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DI Male Athlete of the Year: Tony Ramos

BY CODY GOODWIN | MAY 12, 2014 5:00 AM

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Iowa’s Tony Ramos is riding a bike in the Dan Gable Wrestling Complex. He’s wearing a gray sweatshirt drenched in sweat. His tooth is missing. Again.

It’s a common sight to those who follow Iowa wrestling, a layered-up wrestler peddling away in an attempt to trim a few pounds. But for Ramos, who became Iowa’s 53rd national champion after winning an NCAA title at 133 pounds in March, things have certainly changed.

“It’s been a pretty crazy experience,” he says.

Since he stood atop the podium down in Oklahoma City, Ramos has been busy. He built a website — www.teamramos.co — and is selling Team Ramos gear, including hats similar to the one his brother gave him after he won his NCAA title.

He’s been to some speaking engagements, has received plenty of fan mail, signed with an agent, and has helped out at a few camps. The latest one is where Ramos got his tooth knocked out again (he originally had it fixed after the NCAA wrestling championships). A smaller kid head-butted him, he said.

But perhaps the biggest thing of note is that Ramos is preparing himself for the U.S. World Team Trials, set for May 30-June 1 in Madison, Wis.

That he’s training to make the world team in freestyle wrestling — one of the Olympic styles of wrestling that closely resembles folkstyle — isn’t much of a surprise. What is, though, is his decision to wrestle at 57-kilograms, around 125 pounds.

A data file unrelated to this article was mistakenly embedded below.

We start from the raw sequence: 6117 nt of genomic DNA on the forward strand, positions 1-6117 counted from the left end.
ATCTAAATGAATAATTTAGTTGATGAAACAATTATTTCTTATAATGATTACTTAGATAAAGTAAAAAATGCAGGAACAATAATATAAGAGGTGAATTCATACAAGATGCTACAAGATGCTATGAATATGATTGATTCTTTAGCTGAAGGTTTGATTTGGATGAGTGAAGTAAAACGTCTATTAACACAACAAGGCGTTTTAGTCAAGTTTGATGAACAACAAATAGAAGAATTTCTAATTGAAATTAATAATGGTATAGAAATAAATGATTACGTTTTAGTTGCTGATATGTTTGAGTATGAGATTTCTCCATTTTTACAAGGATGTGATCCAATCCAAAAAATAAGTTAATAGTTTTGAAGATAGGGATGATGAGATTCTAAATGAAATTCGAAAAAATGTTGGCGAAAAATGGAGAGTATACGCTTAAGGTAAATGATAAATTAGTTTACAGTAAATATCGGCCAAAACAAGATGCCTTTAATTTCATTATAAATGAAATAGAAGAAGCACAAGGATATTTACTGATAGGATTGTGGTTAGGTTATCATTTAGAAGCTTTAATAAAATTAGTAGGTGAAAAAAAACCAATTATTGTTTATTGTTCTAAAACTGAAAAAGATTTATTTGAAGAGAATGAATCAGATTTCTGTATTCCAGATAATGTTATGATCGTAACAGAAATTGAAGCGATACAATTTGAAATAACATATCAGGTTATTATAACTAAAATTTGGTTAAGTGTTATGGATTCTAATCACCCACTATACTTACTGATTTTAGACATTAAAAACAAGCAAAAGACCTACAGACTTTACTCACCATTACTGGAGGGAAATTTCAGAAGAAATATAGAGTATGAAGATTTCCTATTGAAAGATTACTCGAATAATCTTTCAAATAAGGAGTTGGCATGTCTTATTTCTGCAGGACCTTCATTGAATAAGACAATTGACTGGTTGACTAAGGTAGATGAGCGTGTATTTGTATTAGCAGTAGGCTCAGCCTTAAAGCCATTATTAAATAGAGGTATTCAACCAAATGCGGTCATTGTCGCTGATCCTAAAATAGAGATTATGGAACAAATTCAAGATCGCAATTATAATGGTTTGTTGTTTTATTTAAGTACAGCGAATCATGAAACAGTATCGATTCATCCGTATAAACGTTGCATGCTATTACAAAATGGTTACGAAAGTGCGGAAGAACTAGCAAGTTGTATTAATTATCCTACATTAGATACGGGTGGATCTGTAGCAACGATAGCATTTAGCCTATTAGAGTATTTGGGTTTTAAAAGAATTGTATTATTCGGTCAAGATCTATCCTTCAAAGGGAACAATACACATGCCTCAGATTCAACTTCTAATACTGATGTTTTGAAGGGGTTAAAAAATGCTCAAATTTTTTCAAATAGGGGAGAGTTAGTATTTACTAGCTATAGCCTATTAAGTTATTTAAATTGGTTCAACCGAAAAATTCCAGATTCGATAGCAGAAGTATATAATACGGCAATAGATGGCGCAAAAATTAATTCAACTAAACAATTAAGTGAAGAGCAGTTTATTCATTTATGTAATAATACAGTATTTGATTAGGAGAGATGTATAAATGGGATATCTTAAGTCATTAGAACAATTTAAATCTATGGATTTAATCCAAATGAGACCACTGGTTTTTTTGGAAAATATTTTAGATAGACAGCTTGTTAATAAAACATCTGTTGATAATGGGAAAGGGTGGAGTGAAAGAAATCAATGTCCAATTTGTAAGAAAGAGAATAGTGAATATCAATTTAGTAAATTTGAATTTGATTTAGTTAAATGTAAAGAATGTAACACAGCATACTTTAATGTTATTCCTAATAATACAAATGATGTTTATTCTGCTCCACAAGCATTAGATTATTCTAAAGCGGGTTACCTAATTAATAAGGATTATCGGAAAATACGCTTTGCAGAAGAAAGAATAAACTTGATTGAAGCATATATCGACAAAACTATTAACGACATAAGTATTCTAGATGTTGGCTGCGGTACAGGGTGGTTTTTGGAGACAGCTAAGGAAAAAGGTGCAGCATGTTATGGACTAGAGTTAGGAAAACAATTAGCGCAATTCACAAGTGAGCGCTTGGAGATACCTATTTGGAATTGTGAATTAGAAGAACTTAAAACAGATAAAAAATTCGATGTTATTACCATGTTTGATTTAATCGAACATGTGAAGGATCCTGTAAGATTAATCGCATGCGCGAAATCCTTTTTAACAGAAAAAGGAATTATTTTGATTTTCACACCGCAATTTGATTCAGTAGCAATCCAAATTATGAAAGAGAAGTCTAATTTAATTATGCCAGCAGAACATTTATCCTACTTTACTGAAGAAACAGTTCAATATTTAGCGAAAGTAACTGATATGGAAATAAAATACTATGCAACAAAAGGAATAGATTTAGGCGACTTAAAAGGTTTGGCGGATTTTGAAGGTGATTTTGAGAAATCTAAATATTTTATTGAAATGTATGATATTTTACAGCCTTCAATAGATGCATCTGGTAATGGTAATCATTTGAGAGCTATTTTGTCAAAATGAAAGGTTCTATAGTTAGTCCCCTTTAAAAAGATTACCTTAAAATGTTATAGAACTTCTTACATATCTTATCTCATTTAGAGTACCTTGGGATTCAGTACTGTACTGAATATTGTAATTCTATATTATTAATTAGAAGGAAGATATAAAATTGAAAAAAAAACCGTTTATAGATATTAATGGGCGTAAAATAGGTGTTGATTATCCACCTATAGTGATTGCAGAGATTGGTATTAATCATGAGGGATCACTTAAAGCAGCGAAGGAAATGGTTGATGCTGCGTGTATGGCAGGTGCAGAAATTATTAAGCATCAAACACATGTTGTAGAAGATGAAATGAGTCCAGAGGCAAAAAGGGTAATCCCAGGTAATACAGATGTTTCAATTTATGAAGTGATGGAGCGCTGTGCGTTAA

Ramos was never a huge 133 pounder. He said he normally stepped back on the mat and wrestled at around 136 or 137 pounds. But there were a number of factors that went into his decision to drop down a weight.

“The big decision was that it’s a day before weigh-in,” Ramos said. “So, I have time to recover. I’ll have time to get maybe 15 pounds back in me before I even start wrestling.

“That sounds crazy, but I think I can do it easily.”

This decision, of course, means Ramos will likely be one of the bigger competitors at the weight, something he hasn’t experienced in a while. He never felt undersized while wrestling at 133 pounds, he said, but with his strength, the size will certainly be advantageous for him.

To help further prepare for the World Team Trials, Ramos has been spending even more time in the practice room. He’s been wrestling with associate head coach Terry Brands in the mornings and has practiced with U.S. Open champion and former Hawkeye Brent Metcalf from time to time.

“The last time I wrestled freestyle, competition-wise, would’ve been the Junior World Team Trials in 2011, maybe, or 2010,” Ramos said. “It’s been a long time.”

The transition from folkstyle to freestyle might not be the smoothest, but Ramos figures there isn’t much of a difference between the two styles, save for a few rules that pertain to back exposure.

There’s still time for him to learn those rules. And, like all of the other Iowa wrestlers before him, he knows his objective is simple.

“I have to score more points to win,” Ramos says, peddling away on the bike. “Nothing really changes.”


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